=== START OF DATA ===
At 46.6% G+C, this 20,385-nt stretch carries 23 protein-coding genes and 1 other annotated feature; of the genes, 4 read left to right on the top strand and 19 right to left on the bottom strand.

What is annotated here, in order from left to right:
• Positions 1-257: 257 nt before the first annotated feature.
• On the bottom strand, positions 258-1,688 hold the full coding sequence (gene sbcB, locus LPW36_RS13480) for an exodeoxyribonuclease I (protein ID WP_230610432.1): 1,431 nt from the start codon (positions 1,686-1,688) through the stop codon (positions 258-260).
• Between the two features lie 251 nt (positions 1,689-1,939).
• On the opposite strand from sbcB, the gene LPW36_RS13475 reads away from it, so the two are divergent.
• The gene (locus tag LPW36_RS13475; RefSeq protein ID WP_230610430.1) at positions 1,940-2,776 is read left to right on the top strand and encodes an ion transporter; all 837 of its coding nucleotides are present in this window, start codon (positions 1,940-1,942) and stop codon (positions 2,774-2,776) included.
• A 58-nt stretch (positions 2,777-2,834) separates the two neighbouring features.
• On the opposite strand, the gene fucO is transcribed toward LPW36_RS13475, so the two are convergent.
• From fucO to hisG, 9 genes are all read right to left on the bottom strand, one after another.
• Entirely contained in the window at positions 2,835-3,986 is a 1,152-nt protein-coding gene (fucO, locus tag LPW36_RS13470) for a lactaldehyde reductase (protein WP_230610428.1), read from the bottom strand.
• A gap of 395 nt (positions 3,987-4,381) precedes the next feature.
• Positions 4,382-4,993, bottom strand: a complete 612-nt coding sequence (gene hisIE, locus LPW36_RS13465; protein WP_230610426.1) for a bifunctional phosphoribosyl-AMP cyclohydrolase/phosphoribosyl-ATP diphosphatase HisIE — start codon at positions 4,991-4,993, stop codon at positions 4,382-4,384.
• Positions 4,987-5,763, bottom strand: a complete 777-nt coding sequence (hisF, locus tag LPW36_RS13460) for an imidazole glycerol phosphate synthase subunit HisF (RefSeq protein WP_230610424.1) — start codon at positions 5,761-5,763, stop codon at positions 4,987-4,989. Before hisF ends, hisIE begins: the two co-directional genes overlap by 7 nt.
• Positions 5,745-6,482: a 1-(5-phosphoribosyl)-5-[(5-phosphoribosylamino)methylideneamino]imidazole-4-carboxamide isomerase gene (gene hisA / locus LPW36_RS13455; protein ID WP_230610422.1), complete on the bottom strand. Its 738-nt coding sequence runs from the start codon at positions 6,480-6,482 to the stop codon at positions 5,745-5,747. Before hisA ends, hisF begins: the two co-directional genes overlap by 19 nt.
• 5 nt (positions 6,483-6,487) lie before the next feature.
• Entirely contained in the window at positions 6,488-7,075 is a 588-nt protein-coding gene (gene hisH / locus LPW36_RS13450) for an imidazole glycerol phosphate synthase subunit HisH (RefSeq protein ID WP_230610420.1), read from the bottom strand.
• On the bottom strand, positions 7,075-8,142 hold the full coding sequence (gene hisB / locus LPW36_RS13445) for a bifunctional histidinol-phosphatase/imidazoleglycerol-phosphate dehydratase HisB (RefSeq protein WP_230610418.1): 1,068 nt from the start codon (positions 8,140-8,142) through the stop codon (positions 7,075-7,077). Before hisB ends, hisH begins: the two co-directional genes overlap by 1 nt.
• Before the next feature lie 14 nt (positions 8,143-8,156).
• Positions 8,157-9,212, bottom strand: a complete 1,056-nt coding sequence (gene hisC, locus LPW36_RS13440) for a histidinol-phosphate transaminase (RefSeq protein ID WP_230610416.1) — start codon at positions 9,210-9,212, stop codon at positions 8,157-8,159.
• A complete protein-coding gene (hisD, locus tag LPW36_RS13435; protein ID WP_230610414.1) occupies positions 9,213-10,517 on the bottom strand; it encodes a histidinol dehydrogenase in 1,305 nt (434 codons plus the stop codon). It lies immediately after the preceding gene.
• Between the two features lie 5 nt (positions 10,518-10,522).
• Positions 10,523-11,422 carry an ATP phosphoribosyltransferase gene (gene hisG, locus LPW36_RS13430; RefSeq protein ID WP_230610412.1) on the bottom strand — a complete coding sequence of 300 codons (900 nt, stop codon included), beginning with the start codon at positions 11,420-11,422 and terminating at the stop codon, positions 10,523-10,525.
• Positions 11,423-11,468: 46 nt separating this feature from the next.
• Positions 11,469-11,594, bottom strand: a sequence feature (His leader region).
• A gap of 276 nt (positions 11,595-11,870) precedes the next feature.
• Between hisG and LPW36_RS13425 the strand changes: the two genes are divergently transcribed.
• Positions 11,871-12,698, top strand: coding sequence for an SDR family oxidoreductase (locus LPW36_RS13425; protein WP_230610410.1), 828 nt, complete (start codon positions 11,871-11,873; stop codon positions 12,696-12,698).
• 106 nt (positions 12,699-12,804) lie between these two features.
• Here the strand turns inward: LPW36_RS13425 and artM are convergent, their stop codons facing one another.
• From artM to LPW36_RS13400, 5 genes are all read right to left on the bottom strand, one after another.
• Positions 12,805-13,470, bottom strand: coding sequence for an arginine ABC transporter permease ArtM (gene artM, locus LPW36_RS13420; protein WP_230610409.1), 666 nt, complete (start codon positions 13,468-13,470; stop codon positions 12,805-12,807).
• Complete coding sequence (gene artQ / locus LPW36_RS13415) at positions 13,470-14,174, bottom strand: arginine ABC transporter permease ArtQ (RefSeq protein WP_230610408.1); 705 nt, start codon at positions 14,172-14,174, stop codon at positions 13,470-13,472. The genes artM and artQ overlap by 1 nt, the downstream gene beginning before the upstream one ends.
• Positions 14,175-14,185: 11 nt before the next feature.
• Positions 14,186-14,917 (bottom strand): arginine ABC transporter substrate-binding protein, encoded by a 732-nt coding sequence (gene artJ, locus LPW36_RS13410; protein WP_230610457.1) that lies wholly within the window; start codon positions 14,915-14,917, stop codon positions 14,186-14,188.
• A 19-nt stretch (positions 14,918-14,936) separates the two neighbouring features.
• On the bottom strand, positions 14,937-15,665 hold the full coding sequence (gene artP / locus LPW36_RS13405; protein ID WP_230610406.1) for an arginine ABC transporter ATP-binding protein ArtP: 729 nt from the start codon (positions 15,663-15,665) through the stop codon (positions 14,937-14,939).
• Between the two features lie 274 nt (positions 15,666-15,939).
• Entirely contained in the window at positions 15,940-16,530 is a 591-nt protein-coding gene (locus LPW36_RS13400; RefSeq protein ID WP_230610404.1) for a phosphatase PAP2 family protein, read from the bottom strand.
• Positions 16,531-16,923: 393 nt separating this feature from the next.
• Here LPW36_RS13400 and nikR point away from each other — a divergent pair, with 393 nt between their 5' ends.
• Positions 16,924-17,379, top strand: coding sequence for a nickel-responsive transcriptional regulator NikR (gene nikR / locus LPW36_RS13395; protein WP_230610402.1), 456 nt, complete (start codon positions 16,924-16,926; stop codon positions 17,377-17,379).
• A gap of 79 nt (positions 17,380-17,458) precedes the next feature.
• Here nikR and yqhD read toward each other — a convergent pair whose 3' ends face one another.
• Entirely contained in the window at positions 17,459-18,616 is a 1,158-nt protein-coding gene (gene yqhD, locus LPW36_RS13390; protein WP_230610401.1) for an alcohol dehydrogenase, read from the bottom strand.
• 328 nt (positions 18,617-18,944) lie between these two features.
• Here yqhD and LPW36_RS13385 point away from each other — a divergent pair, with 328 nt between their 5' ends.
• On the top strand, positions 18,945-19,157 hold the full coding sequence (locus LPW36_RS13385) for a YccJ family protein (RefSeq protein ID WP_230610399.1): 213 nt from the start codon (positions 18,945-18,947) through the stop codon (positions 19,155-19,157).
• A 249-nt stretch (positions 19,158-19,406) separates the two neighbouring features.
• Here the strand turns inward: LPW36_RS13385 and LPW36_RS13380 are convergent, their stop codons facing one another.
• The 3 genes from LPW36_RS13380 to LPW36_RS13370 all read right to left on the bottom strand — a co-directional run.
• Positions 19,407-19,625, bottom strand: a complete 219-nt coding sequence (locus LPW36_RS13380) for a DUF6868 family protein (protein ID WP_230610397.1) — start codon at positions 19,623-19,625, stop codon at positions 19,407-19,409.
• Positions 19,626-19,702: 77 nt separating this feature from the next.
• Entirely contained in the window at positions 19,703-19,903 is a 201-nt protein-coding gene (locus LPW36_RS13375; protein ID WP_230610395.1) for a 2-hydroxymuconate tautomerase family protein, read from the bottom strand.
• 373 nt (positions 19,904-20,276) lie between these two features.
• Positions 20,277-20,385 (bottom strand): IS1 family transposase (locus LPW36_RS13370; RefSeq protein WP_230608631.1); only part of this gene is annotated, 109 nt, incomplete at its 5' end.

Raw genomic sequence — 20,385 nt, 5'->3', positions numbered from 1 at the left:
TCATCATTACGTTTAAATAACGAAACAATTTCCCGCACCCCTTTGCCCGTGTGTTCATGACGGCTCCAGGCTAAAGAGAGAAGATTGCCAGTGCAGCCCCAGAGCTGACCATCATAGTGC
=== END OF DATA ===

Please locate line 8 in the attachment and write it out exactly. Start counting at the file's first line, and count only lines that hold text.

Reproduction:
• A 58-nt stretch (positions 2,777-2,834) separates the two neighbouring features.